Second, law school is a fall back career for plenty of people. And they do just as well and possibly better. Humility is more useful in law school than unfounded confidence. As a 0L you have no idea how you're going to do. You might quickly get how to play the law school game, or you might not. Skepticism and some second-guessing yourself about whether you're doing it right is absolutely helpful in making sure you don't walk blithely into finals, confident but having prepared the wrong way.


If people are using law school as a fall-back career, then it's on them. Law school isn't some fall-back career to me. It may be for others. Others may be naturally talented at studying case law, but until you've worked in a legal office, I have no clue why you would enter the field. I'd say this for any career.

And I agree with your last paragraph. I think that a humble egotistical person is the best, but I say that it's the best for any career. You should have confidence in yourself and you should be humble about this confidence. I come from a very, very small town and relocated to a large city and was given many good opportunities and I firmly believe that it was humble "people-centered" personality that gave me these opportunities. I also think that skepticism is ok, but I don't think that second-guessing yourself is a general good strategy. I think we're just arguing semantics though.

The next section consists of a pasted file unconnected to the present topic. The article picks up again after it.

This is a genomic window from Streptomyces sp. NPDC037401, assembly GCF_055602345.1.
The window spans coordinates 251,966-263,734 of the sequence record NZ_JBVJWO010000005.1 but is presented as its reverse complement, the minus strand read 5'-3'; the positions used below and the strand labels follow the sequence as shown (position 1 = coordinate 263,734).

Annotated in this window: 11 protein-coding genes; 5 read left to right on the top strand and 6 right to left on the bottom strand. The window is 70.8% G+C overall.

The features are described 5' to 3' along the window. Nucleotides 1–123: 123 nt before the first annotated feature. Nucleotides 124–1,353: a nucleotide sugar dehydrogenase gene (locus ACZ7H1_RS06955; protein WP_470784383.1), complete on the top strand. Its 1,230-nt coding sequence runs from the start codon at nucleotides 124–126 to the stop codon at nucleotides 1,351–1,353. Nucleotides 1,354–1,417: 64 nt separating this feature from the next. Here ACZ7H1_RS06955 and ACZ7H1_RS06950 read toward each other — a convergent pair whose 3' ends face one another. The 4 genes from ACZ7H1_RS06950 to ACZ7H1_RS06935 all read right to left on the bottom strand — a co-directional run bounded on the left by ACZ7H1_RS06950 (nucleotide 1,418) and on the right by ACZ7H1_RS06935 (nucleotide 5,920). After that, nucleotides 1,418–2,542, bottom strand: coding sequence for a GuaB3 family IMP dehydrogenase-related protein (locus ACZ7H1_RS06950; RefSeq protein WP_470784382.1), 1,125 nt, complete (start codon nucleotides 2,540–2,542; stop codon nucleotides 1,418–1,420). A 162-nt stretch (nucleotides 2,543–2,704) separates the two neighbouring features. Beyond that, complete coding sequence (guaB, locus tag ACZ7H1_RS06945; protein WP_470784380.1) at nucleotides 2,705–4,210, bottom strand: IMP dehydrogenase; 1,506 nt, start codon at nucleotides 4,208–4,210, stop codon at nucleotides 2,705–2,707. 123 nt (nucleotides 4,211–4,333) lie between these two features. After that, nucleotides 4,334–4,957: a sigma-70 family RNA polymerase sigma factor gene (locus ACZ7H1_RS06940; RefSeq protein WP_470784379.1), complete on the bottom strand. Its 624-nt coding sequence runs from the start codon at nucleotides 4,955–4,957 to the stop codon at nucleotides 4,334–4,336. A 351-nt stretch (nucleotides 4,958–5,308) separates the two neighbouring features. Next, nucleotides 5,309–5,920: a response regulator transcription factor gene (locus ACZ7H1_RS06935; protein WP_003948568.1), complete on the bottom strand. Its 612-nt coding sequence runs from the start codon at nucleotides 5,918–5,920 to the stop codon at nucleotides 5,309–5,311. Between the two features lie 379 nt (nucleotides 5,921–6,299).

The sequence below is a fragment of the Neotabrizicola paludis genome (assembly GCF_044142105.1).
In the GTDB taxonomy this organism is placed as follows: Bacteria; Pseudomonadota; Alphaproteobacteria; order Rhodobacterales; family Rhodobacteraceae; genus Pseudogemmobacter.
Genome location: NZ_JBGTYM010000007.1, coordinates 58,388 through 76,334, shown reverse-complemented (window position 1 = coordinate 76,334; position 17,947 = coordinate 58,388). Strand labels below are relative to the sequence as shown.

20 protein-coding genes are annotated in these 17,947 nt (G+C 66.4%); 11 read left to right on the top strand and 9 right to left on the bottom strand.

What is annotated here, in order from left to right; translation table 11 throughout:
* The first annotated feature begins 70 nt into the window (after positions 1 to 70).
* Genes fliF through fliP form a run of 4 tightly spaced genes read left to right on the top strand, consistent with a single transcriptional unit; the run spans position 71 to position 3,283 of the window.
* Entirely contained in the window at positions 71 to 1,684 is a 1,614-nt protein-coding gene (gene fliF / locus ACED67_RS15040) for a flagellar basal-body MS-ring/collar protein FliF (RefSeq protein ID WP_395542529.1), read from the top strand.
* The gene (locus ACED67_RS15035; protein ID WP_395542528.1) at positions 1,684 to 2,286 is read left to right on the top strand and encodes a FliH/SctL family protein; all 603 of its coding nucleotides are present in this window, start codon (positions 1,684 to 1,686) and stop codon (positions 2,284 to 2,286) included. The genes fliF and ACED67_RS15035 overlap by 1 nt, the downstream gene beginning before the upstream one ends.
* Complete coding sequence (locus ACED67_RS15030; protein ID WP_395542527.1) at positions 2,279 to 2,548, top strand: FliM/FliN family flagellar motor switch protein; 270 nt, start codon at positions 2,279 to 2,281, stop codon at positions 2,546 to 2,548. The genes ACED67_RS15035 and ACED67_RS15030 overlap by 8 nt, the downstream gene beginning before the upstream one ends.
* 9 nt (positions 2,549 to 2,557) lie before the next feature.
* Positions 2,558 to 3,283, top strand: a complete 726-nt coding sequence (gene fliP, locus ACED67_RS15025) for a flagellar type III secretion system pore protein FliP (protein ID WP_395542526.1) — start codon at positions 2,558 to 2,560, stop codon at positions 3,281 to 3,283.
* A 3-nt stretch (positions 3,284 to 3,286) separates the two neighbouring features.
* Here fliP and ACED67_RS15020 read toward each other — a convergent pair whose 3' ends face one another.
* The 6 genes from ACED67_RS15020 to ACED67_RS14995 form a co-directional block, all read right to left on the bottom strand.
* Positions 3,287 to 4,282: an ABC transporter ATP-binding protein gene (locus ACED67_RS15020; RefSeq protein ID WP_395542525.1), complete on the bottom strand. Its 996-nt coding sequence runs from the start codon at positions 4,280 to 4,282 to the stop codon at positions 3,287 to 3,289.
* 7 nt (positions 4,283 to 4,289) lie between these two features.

Also, in my statements, I didn't mean peer as in T14s against other T14s. I meant T14s and TTTT. I will network and be friendly to all. That's my strategy and I won't budge from it. Some people will think that only T14 matters and that's ok for them. However, I've seen more people from non-T14s in the real world and for that reason, we all command a certain level of general respect. You will make me better. I will make you better, so to speak. But that's just how I feel about competition in general.

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Re: Michigan Law Releases Full Employment Stats

Postby bk1 » Fri Apr 06, 2012 12:24 pm

ITT: Big Ten Matchup - NU vs UMich

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Re: Michigan Law Releases Full Employment Stats

Postby Anonymous User » Fri Apr 06, 2012 12:25 pm

bk1 wrote:ITT: Big Ten Matchup - NU vs UMich


As someone that graduated from a different Big 10 (12) UG than NU and UMich, everyone knows that there is no athletic contest involved in either of those match-ups. 8)

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Re: Michigan Law Releases Full Employment Stats

Postby timbs4339 » Fri Apr 06, 2012 12:48 pm

Some thoughts on this debate from a 3L at another T10 school:

1) Props to Michigan for releasing this information and I wish my school and others would follow through.

2) Campos' style gets a lot of attention because he doesn't write or speak in the same way that most law professors write or speak- with every word carefully measured, every argument nitpicked in oblivion, and every point hedged over and over again. He writes like his audience of prospective and current law students. Sometimes he is wrong- but I'd say he's brought a lot of attention to this issue and obviously has prompted responses from schools, such as Michigan's releasing of stats and CLS/NYU's strong rebuttals.